Its an axiom of e-business: If youre running a Web site, you cant afford downtime, particularly unexpected downtime that knocks customers off line and threatens their transactions and data.
With demanding customers expecting 24-by-7 uptime from Web sites and the competition only a click away, every second offline means potential customers, and dollars, are lost.
But, realistically, just how much downtime are you willing to tolerate when disaster strikes, and how much are you willing to pay for the disaster recovery and business continuity services that can help you stay in business or recover quickly no matter what? As the ongoing power crisis causes lights to flicker all over California, e-businesses everywhere have begun to ask themselves those questions and to put updated disaster recovery plans in place. Increasingly, e-businesses are turning to disaster recovery providers for backup and co-location, which allow them to recover from a blackout or other breakdown in minutes rather than hours. For that, however, e-business managers say theyre paying up to 25 percent of their overall IT budgets.
Why are they willing to pay so much? At PrimeLearning Inc., Chief Technology Officer Derek Humphreys said it would be extremely difficult to sustain business if customer confidence were lost due to disaster-caused downtime or data loss. Thats why, even though his company is in Stamford, Conn., he has put in place a disaster recovery plan that takes into account any type of incident.
PrimeLearning provides online training to corporations. A loss of data, including test scores, would be almost impossible to recover from, Humphreys said. “If there was a disaster and we didnt have an appropriate plan in place, it is something that would greatly affect our customers and shatter all confidence in our ability to deliver and maintain their data,” he said. “Thats not just a dent on the résumé. We would go out of business.”
To ensure that PrimeLearning can continue operations in the event of a disaster, Humphreys chose to co-locate his Web servers at a New Jersey facility run by Comdisco Inc., of Rosemont, Ill. Live-production boxes and staging boxes are all located at Comdiscos facilities in New Jersey. To further ensure availability, Comdisco mirrors all of PrimeLearnings data at its facility in Wooddale, Ill. The setup will enable Humphreys to bring his site back up in less than 8 hours.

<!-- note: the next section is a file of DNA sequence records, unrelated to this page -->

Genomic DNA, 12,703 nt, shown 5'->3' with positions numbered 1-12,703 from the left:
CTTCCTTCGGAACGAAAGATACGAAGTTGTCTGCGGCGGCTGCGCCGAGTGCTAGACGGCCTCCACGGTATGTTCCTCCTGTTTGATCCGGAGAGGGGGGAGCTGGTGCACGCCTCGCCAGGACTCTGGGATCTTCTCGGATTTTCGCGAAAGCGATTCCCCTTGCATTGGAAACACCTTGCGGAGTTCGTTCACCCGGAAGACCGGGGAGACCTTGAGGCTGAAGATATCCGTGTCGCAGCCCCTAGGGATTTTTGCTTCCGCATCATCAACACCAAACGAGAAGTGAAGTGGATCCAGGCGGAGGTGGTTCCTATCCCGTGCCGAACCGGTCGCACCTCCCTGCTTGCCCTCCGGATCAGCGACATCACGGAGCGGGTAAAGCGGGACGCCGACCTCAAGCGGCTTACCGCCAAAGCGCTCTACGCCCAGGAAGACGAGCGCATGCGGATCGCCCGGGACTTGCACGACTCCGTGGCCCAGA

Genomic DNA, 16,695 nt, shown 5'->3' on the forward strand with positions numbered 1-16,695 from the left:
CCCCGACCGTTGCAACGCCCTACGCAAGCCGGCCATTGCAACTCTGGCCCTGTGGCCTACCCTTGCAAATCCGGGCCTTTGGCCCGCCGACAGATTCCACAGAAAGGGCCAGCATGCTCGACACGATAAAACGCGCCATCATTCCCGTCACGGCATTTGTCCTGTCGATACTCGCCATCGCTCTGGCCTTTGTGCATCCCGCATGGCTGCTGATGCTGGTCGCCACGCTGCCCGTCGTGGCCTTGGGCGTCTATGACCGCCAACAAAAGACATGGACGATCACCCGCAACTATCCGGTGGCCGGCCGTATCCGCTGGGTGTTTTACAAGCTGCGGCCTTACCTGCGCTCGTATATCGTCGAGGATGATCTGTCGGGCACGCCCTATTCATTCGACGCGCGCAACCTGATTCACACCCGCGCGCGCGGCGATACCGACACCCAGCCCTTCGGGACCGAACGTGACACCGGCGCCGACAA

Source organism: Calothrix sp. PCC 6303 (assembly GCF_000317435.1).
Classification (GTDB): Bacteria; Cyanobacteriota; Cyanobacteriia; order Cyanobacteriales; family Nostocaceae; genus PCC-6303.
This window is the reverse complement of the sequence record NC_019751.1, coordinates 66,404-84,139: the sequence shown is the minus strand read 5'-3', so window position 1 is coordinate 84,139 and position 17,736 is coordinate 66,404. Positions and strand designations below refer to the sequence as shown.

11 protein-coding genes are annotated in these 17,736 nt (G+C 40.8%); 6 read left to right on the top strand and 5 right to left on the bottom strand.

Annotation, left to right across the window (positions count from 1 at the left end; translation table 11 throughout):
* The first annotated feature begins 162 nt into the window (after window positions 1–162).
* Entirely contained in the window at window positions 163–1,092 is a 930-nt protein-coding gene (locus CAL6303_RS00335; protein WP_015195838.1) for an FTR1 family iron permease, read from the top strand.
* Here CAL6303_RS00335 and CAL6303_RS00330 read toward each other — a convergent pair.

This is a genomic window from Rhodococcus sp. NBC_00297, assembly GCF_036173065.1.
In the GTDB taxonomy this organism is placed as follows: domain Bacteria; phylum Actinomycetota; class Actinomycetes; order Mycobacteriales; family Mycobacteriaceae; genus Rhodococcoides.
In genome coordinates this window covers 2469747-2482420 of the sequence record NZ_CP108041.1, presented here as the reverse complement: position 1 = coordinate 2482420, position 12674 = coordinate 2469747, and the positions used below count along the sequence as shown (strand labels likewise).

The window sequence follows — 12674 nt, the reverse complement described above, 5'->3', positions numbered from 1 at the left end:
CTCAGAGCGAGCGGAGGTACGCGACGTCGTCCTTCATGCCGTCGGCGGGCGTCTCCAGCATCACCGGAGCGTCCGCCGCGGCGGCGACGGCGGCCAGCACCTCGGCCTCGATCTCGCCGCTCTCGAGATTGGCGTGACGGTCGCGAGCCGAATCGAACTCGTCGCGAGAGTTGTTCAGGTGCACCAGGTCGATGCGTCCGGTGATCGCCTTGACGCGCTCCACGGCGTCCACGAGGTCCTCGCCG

E-business managers have a wide variety of disaster recovery and business continuity services from which to choose. The high-availability services of the type Humphreys currently uses allow for recovery in hours, and businesses can also select services that mirror transactions as well as data and promise zero unplanned downtime. (See Tech Analysis, Page 57.)
While the lag is acceptable for his business model right now, Humphreys said that as PrimeLearning expands internationally in the future, it will not be acceptable.
“Murphys law pretty much dictates that when it comes to e-business, there is no safe window for a disaster to occur,” Humphreys said. “So when it comes to a disaster recovery plan, the obvious return on investment is my ability to sleep at night.”
Not that a good nights rest comes inexpensively. Humphreys estimates that he spends about a quarter of his IT budget on disaster recovery. Still, to many IT managers, its a small price to pay for staying in business and preserving customer confidence.
Thats pretty much the way officials at Damian Services Corp. see it, too. On two occasions in the past six months, after being hit by power outages on critical business days, the Chicago provider of online payroll and accounting services to independently owned staffing firms has asked its hosting provider, SunGard Data Systems Inc., to be on emergency alert. Damian hosts its servers at SunGards Northbrook, Ill., data center. Damian also uses software from Veritas Software Corp. to mirror its production environment. The total cost: about 15 percent to 20 percent of the overall IT budget, said Robert Kulla, CIO at Damian.
Damians deal with SunGard is only part of the companys overall disaster recovery plan. Kulla also backs everything up himself on a Quantum Corp. digital linear tape system. And Tom Strenk, chief of staff at Damian, said his strategy encompasses everything from how to recover data to how to restore power in the companys offices using a backup generator.
It means a lot of effort and money, Strenk said. But its what every e-business must do to turn continuous availability from an axiom to a reality.
“It is necessary to have business resumption capabilities,” Strenk said. “Disaster recovery is a costly endeavor, but theres a great sense of security we get from knowing weve taken every conceivable precaution to ensure the integrity of our data.”